New York: An international protocol on forced labour has entered into force, a major milestone in the fight to end the practice, which the United Nations labour agency estimates victimizes 21 million people worldwide.
The International Labour Organization Forced Labour Protocol “requires countries to take effective measures to prevent and eliminate forced labour, and to protect and provide access to justice for victims,” said ILO Director-General Guy Ryder in a joint statement with the heads of the International Organisation of Employers (IOE) and the International Trade Union Confederation (ITUC).
According to a Press statement from ILO, the Protocol, adopted by the International Labour Conference in 2014, entered into force yesterday, a year after it gained its second ratification.
It means that all countries that have ratified – Niger, Norway, United Kingdom, Mauritania, Mali, France, Czech Republic, Panama and Argentina – now have to meet the obligations outlined in the Protocol.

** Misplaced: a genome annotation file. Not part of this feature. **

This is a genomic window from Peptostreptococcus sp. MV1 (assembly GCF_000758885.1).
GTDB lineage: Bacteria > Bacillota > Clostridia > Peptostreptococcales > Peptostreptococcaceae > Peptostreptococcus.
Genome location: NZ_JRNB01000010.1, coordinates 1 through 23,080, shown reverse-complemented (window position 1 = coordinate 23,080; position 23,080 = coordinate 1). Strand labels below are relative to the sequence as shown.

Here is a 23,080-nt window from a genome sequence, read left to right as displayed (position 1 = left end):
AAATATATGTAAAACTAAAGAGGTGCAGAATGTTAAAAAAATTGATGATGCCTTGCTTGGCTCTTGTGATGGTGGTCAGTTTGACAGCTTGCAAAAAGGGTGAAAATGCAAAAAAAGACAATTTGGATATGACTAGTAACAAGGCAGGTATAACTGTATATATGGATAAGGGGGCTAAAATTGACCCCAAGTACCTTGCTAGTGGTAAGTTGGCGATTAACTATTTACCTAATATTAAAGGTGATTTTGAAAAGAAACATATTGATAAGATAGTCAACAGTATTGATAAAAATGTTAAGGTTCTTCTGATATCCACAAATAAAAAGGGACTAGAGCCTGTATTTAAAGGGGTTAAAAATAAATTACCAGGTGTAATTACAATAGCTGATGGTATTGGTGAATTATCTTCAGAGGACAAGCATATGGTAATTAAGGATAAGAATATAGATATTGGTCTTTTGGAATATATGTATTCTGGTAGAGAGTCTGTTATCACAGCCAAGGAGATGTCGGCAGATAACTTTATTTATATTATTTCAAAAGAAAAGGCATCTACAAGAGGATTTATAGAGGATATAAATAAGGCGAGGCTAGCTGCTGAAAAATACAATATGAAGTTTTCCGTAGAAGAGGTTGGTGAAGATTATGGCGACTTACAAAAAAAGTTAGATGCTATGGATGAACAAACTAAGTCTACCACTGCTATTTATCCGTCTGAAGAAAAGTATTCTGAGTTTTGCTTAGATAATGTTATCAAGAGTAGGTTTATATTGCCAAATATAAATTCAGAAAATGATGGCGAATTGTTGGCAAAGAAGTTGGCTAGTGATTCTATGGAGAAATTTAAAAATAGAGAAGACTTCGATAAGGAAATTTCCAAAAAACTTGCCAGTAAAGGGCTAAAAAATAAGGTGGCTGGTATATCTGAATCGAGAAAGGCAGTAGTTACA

Argentina signified their commitment to ending modern slavery by becoming the ninth country to ratify the Protocol. Argentina will also host the upcoming IV Global Conference on child labour and forced labour in November 2017 in Buenos Aires.
An estimated 21 million people worldwide are victims of forced labour. They include farm workers, migrants, domestic workers, seafarers, women and girls forced into prostitution and others who are also abused, exploited and paid little or nothing.
The ILO estimates that forced labour generates $150 billion in illegal profits every year.
“We all have a role to play, and if we join forces, the end of forced labour is within reach,” said IOE Secretary-General, Linda Kromjong.
Sharan Burrow, General Secretary of the International Trade Union Confederation stressed the legally binding nature of the Protocol. “That means the more governments that ratify and ensure it is implemented, the closer we’ll be to eliminating slavery once and for all,” she said.
The ILO, together with the ITUC and IOE, is leading the 50 for Freedom campaign with the aim of raising awareness about the issue and encouraging at least 50 countries to ratify the Protocol by 2018.
Image Courtesy: ILO/A. Khemka
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